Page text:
A couple of days ago, I was sitting around trying to organise the chaos that are my bookshelves, and it occurred to me that there’s only a little over one month left in 2018. I remember having a small list of books that I wanted to read during the year, and sadly, I didn’t get to nearly as many of them as I had hoped. I mostly blame my membership to the library, which I acquired after defeating The Pneumonias. Since then I have read practically nothing aside from titles I’ve checked out from the libs. While I’m proud of how much money I have saved with not buying books, as well as with the sheer number of check-outs I’ve consumed, I’m still feeling a bit defeated by not making headway on that 2018 to-be-read.
With about five weeks left in the year, I sat down and created a miniature list of books that I am going to try my hardest to read through before that new year’s bell begins to ring incessantly. One of the key factors for me in choosing the titles that I did is the season. I tried to find novels that would be quite aesthetic to the season without being laced in Christmas cheer. Granted one of the novels I’m going to list is a holiday one, but the others are not. They simply have settings or atmospheres akin to this time of year with snow or just an overall gloominess.
Anyway, check out the four books that I shall be prioritising during the month of December! I physically own all of these things and I’m optimistic that after finishing them, they will be worthy enough to stay un-unhauled. Hopefully. They are in no particular order.
The Hazel Wood by Melissa Albert
This is a young adult fantasy novel that I felt was perfect for the end of the year for two reasons. Firstly, the blue cover for the UK edition is absolutely breath-taking. Secondly, the premise sounds like it’s going to be quite dark and shadowy. The Hazel Wood is about a seventeen-year-old girl named Alice, who lives on the road with mother, moving from one place to another. But then her reclusive grandmother, who also happens to be cult author of twisted fairy tales, passes away on her estate, the Hazel Wood. Soon afterwards, Alice’s mother is taken by a figure who claims to come from a place called the Hinterland, which is a cruel supernatural world that her grandmother’s tales are set in. Alice’s sole clue is a message left behind by her mum: “Stay away from the Hazel Wood.”
The Girl in the Tower by Katherine Arden
This is a Russian folklore fantasy novel (not #OwnVoices) and the second instalment in a series called the Winternight Trilogy. I read the first one either earlier this year or late last year. While I wasn’t utterly blown away by it, I loved the setting, the inspiration and the magic, and I am curious enough to see how the main character’s adventure shall continue in this sequel. I won’t give a synopsis for this book to avoid spoilers for book one, but you can check out its GoodReads page if you want to know more.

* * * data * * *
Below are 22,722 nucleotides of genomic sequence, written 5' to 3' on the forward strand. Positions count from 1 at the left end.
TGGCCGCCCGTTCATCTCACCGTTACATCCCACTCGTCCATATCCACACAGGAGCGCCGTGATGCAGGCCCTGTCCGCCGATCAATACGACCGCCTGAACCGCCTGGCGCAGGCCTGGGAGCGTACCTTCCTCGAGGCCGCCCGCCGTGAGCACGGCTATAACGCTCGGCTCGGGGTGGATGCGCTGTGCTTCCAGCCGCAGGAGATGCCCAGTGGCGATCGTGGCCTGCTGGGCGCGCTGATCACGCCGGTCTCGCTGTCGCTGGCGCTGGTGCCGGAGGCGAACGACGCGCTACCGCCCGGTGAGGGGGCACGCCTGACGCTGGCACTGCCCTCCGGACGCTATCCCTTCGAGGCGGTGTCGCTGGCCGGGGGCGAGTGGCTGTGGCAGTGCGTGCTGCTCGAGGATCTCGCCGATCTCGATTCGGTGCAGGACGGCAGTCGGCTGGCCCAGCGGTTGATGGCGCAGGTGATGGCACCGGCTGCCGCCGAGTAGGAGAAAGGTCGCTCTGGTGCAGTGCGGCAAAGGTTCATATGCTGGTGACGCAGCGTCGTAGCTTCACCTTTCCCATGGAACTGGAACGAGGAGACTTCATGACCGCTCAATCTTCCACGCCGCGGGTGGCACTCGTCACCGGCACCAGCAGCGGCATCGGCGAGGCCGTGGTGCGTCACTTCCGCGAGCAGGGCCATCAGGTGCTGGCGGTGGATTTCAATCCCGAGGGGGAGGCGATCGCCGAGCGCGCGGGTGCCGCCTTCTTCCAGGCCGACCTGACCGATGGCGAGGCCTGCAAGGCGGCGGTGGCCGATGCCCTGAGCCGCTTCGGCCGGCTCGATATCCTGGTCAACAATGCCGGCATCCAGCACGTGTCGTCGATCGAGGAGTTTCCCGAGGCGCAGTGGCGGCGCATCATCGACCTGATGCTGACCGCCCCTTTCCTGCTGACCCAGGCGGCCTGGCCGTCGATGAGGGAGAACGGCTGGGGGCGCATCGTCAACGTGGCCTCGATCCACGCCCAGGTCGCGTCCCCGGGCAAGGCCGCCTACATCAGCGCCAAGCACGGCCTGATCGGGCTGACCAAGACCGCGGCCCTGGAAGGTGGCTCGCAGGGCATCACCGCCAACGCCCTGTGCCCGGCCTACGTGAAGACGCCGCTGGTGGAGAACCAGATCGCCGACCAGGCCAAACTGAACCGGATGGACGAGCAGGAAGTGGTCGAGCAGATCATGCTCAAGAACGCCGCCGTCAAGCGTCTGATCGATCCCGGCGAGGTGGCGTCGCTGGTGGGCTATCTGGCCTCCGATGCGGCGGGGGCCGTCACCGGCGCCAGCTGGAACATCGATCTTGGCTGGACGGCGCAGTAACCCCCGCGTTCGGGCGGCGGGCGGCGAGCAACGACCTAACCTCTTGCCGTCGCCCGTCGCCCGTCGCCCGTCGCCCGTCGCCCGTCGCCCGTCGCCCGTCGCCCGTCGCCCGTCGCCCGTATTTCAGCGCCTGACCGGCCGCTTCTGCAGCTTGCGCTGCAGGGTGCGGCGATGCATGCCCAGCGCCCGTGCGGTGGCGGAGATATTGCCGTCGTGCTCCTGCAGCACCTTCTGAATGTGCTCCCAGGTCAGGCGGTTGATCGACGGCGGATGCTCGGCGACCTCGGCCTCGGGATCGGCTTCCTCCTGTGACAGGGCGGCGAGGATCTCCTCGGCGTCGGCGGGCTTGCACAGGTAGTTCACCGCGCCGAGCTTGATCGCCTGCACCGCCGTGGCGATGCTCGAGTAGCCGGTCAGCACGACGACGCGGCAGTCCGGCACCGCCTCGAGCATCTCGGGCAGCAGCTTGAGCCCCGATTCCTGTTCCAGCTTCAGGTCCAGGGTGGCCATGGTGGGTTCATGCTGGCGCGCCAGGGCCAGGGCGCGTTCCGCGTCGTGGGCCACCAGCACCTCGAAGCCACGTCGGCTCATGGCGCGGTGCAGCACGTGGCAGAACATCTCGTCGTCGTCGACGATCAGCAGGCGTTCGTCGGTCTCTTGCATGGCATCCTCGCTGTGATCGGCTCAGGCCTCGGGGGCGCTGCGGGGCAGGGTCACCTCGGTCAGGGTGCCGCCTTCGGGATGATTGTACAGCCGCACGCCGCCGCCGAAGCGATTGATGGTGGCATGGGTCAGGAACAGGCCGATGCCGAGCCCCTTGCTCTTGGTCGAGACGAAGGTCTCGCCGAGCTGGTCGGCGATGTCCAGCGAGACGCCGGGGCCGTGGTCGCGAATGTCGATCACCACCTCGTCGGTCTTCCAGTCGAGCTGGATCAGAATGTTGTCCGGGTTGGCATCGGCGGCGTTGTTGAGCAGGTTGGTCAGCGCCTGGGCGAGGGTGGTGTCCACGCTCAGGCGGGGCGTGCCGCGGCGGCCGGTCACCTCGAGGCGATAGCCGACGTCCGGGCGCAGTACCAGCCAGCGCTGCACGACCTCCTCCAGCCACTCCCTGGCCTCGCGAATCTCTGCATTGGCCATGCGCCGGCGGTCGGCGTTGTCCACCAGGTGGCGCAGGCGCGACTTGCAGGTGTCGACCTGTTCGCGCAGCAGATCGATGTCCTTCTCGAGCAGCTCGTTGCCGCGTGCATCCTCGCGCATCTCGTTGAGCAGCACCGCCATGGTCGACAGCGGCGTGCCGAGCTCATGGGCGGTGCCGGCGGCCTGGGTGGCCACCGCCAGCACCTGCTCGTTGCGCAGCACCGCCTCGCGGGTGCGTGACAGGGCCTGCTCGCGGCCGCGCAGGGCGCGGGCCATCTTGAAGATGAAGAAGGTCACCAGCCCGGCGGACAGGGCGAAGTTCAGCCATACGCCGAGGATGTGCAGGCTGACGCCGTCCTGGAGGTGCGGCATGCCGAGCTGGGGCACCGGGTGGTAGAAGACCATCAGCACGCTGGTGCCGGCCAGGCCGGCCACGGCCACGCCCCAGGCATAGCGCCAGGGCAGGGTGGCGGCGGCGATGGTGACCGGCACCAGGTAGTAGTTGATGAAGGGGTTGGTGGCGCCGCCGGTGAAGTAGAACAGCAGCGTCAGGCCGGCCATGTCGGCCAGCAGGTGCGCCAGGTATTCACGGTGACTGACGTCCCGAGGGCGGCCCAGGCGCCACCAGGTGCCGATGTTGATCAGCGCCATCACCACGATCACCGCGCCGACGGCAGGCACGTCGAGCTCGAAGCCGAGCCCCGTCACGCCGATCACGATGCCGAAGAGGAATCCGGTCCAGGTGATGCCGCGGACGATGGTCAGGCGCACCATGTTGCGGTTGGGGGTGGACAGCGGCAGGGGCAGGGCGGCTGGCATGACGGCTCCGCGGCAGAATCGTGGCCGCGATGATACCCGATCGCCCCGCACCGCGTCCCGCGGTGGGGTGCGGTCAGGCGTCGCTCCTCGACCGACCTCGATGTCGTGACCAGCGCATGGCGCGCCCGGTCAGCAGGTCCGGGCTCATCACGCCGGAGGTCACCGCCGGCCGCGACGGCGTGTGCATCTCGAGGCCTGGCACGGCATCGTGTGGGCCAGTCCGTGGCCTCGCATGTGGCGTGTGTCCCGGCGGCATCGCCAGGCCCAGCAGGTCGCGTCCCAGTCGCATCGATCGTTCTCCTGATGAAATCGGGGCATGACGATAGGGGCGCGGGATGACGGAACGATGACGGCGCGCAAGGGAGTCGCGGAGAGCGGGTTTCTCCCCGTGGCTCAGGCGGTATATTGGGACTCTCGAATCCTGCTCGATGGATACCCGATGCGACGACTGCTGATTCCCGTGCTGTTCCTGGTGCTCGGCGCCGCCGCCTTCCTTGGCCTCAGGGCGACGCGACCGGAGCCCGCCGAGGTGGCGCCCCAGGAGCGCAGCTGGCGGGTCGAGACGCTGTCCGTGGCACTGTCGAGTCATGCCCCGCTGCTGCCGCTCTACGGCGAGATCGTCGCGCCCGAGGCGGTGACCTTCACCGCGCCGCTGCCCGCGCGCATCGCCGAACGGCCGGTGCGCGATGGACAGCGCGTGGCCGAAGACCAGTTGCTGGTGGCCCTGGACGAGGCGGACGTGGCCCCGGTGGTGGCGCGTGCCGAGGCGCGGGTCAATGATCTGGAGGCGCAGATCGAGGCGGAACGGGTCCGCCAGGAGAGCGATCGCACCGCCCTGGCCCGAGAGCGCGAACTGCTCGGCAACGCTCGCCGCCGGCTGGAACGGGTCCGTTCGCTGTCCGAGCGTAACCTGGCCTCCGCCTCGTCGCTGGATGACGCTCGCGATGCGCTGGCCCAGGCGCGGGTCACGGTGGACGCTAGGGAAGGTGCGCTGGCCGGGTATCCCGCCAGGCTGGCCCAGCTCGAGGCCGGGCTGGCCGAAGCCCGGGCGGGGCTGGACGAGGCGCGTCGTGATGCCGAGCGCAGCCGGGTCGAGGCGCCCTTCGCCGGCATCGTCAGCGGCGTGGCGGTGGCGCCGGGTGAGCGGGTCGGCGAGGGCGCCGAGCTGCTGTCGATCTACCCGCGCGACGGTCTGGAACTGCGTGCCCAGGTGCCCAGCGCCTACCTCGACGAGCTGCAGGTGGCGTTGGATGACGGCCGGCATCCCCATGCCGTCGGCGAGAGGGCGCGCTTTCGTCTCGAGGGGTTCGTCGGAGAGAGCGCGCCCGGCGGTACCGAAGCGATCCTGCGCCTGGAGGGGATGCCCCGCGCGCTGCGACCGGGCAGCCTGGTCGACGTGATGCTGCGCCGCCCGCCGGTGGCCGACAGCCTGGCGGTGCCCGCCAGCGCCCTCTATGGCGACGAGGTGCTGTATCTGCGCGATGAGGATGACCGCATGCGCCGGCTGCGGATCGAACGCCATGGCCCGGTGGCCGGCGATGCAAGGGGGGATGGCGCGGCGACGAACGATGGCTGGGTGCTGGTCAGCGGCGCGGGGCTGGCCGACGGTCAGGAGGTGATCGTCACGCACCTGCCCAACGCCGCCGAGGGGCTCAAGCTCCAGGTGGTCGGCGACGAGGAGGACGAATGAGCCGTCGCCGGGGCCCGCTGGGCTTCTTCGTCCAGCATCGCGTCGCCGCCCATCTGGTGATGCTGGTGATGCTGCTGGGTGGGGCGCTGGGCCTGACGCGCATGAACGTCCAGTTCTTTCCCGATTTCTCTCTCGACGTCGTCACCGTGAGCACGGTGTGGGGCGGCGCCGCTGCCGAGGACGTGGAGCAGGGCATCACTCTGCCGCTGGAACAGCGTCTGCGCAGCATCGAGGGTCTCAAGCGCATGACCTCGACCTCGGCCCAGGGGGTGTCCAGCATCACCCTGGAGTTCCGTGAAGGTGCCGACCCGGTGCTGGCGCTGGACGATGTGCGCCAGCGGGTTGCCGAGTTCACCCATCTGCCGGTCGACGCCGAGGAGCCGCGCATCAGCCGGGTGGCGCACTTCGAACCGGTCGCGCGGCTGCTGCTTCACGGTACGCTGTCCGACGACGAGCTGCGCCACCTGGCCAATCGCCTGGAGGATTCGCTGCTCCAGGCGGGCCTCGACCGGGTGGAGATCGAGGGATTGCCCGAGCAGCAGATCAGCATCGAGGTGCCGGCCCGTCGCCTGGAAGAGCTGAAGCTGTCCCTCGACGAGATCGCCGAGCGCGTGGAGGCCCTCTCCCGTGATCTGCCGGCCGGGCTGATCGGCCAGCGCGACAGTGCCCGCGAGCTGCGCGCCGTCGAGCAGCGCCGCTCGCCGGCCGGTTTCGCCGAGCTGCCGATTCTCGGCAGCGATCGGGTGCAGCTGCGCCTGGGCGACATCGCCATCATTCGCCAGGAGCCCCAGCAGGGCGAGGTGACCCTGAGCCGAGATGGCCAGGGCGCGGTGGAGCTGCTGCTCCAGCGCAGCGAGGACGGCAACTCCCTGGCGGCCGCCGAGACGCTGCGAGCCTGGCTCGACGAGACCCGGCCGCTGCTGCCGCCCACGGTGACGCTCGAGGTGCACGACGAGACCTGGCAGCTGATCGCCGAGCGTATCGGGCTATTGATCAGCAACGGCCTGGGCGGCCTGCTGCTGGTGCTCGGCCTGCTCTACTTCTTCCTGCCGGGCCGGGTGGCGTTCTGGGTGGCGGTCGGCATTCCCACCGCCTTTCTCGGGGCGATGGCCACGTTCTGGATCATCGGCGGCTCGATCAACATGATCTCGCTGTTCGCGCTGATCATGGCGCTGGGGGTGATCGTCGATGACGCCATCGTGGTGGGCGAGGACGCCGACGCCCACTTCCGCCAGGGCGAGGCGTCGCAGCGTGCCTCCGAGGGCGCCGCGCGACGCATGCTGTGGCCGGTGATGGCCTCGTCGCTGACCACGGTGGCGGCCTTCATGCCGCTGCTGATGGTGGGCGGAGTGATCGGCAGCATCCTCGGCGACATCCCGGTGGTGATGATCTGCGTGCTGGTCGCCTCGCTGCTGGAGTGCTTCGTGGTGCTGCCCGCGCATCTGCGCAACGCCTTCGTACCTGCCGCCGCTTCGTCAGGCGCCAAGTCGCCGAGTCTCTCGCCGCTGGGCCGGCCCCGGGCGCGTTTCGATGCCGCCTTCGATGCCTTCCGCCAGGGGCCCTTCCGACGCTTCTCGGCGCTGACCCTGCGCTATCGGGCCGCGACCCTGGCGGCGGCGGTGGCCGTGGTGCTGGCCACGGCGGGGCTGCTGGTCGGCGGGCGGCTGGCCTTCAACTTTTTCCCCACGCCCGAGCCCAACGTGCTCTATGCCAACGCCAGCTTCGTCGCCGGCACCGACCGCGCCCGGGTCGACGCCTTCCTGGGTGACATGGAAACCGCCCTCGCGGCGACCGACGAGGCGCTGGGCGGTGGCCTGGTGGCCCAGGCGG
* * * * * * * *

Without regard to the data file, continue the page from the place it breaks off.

The Nightingale by Kristin Hannah
This is a historical fiction book that I actually started reading at the start of November, however, I became busy with work, catching a cold, and trying to make headway through my library stack that it got shoved to the back of the priority list. I’m hoping to re-start it and finish it prior to the end of December. It takes place in Nazi-occupied France in the 1930s and follows two sisters who lives are drastically altered do to the events of the war. The book alternates between the past and present and shows the reader the parallels and contrasts in their life post-war.
Last Christmas in Paris: A Novel of World War I by Hazel Gaynor
The only holiday-themed title on the list, this is written by a British author whose historical fiction novels tend to be rather fantastic. This one takes place during World War I era in August 1914 and Christmas time in 1968, following three characters: Evie, her brother Will, and his best friend Thomas. When they get pulled into the war, Evie believes—just as everyone else during the time—that war shall be over by the holidays. Yet, history shall show us that things unravelled quite differently. Evie and Thomas, specifically, end up fighting very different wars than they ever could have imagined. Than many years later, Thomas goes to Paris to deliver a bundle of letters and ends up finding one instead.
Those are the four titles that I am hoping on reading during the month of December! I’m going to try schedule in some reading time for myself since life has been hectic. Maybe these will be just what I need to help snuff out the slump that has been hanging upon my shoulder recently!
What do you think of these books? Have you read any of them? Do they interest you? Please, come chat with me in the comments! ♥